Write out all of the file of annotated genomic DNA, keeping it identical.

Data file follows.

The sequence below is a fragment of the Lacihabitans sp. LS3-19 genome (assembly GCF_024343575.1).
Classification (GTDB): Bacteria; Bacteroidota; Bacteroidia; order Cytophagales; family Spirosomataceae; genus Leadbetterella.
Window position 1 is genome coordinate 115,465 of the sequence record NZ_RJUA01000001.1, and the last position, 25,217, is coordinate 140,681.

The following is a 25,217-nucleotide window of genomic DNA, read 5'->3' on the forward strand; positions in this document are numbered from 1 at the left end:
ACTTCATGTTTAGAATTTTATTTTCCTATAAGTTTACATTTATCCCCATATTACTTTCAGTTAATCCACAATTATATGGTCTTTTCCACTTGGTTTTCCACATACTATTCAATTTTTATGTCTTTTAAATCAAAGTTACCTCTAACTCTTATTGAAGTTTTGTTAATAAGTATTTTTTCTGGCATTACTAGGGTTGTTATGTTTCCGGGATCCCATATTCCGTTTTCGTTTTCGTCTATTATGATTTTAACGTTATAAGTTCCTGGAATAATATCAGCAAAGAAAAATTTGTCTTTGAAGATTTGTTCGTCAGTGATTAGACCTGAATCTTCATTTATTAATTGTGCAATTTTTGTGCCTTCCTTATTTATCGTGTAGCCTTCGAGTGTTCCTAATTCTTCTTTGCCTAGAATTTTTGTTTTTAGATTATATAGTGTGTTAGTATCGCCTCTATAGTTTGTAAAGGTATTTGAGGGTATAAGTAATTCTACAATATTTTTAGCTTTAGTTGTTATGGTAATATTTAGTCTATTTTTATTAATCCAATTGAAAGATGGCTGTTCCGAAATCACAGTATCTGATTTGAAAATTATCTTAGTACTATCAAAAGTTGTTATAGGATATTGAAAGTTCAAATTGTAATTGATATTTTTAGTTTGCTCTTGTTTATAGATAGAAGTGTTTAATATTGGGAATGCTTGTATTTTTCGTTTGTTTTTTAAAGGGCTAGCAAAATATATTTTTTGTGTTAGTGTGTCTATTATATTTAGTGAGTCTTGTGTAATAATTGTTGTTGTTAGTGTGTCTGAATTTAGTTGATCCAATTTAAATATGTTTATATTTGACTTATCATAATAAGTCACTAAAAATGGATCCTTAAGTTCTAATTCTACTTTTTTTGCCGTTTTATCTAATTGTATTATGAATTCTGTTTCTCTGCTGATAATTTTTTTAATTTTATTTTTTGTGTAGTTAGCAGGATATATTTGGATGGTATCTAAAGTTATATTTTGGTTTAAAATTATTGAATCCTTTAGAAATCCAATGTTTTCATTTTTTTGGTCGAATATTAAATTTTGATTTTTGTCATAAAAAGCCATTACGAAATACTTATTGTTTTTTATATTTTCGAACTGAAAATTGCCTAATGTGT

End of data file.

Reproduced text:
The sequence below is a fragment of the Lacihabitans sp. LS3-19 genome (assembly GCF_024343575.1).
Classification (GTDB): Bacteria; Bacteroidota; Bacteroidia; order Cytophagales; family Spirosomataceae; genus Leadbetterella.
Window position 1 is genome coordinate 115,465 of the sequence record NZ_RJUA01000001.1, and the last position, 25,217, is coordinate 140,681.

The following is a 25,217-nucleotide window of genomic DNA, read 5'->3' on the forward strand; positions in this document are numbered from 1 at the left end:
ACTTCATGTTTAGAATTTTATTTTCCTATAAGTTTACATTTATCCCCATATTACTTTCAGTTAATCCACAATTATATGGTCTTTTCCACTTGGTTTTCCACATACTATTCAATTTTTATGTCTTTTAAATCAAAGTTACCTCTAACTCTTATTGAAGTTTTGTTAATAAGTATTTTTTCTGGCATTACTAGGGTTGTTATGTTTCCGGGATCCCATATTCCGTTTTCGTTTTCGTCTATTATGATTTTAACGTTATAAGTTCCTGGAATAATATCAGCAAAGAAAAATTTGTCTTTGAAGATTTGTTCGTCAGTGATTAGACCTGAATCTTCATTTATTAATTGTGCAATTTTTGTGCCTTCCTTATTTATCGTGTAGCCTTCGAGTGTTCCTAATTCTTCTTTGCCTAGAATTTTTGTTTTTAGATTATATAGTGTGTTAGTATCGCCTCTATAGTTTGTAAAGGTATTTGAGGGTATAAGTAATTCTACAATATTTTTAGCTTTAGTTGTTATGGTAATATTTAGTCTATTTTTATTAATCCAATTGAAAGATGGCTGTTCCGAAATCACAGTATCTGATTTGAAAATTATCTTAGTACTATCAAAAGTTGTTATAGGATATTGAAAGTTCAAATTGTAATTGATATTTTTAGTTTGCTCTTGTTTATAGATAGAAGTGTTTAATATTGGGAATGCTTGTATTTTTCGTTTGTTTTTTAAAGGGCTAGCAAAATATATTTTTTGTGTTAGTGTGTCTATTATATTTAGTGAGTCTTGTGTAATAATTGTTGTTGTTAGTGTGTCTGAATTTAGTTGATCCAATTTAAATATGTTTATATTTGACTTATCATAATAAGTCACTAAAAATGGATCCTTAAGTTCTAATTCTACTTTTTTTGCCGTTTTATCTAATTGTATTATGAATTCTGTTTCTCTGCTGATAATTTTTTTAATTTTATTTTTTGTGTAGTTAGCAGGATATATTTGGATGGTATCTAAAGTTATATTTTGGTTTAAAATTATTGAATCCTTTAGAAATCCAATGTTTTCATTTTTTTGGTCGAATATTAAATTTTGATTTTTGTCATAAAAAGCCATTACGAAATACTTATTGTTTTTTATATTTTCGAACTGAAAATTGCCTAATGTGT